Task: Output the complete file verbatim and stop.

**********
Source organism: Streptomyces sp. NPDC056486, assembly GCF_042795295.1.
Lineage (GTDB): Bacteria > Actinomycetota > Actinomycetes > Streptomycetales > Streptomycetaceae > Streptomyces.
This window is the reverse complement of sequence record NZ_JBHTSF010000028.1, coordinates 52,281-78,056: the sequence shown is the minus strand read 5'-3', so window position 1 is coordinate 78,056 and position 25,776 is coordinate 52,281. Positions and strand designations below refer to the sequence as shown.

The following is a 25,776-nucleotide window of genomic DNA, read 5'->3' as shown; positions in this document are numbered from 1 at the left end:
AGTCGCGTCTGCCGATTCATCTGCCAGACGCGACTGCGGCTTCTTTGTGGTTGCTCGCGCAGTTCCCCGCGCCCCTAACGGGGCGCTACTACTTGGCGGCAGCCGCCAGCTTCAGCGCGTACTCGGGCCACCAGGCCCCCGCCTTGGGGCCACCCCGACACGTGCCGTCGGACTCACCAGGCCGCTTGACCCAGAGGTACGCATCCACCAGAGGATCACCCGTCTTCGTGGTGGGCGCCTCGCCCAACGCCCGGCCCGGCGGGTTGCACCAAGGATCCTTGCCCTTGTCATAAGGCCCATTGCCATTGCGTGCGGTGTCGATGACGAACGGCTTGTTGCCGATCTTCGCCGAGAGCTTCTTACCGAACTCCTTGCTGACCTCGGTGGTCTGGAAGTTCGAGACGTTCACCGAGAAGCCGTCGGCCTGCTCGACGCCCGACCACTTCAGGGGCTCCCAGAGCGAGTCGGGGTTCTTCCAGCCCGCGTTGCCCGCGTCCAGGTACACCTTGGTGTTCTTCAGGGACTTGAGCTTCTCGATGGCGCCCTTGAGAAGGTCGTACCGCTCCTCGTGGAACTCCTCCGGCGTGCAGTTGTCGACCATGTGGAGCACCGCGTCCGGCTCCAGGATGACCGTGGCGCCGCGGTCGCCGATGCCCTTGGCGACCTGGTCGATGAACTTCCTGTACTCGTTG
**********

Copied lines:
Source organism: Streptomyces sp. NPDC056486, assembly GCF_042795295.1.
Lineage (GTDB): Bacteria > Actinomycetota > Actinomycetes > Streptomycetales > Streptomycetaceae > Streptomyces.
This window is the reverse complement of sequence record NZ_JBHTSF010000028.1, coordinates 52,281-78,056: the sequence shown is the minus strand read 5'-3', so window position 1 is coordinate 78,056 and position 25,776 is coordinate 52,281. Positions and strand designations below refer to the sequence as shown.

The following is a 25,776-nucleotide window of genomic DNA, read 5'->3' as shown; positions in this document are numbered from 1 at the left end:
AGTCGCGTCTGCCGATTCATCTGCCAGACGCGACTGCGGCTTCTTTGTGGTTGCTCGCGCAGTTCCCCGCGCCCCTAACGGGGCGCTACTACTTGGCGGCAGCCGCCAGCTTCAGCGCGTACTCGGGCCACCAGGCCCCCGCCTTGGGGCCACCCCGACACGTGCCGTCGGACTCACCAGGCCGCTTGACCCAGAGGTACGCATCCACCAGAGGATCACCCGTCTTCGTGGTGGGCGCCTCGCCCAACGCCCGGCCCGGCGGGTTGCACCAAGGATCCTTGCCCTTGTCATAAGGCCCATTGCCATTGCGTGCGGTGTCGATGACGAACGGCTTGTTGCCGATCTTCGCCGAGAGCTTCTTACCGAACTCCTTGCTGACCTCGGTGGTCTGGAAGTTCGAGACGTTCACCGAGAAGCCGTCGGCCTGCTCGACGCCCGACCACTTCAGGGGCTCCCAGAGCGAGTCGGGGTTCTTCCAGCCCGCGTTGCCCGCGTCCAGGTACACCTTGGTGTTCTTCAGGGACTTGAGCTTCTCGATGGCGCCCTTGAGAAGGTCGTACCGCTCCTCGTGGAACTCCTCCGGCGTGCAGTTGTCGACCATGTGGAGCACCGCGTCCGGCTCCAGGATGACCGTGGCGCCGCGGTCGCCGATGCCCTTGGCGACCTGGTCGATGAACTTCCTGTACTCGTTG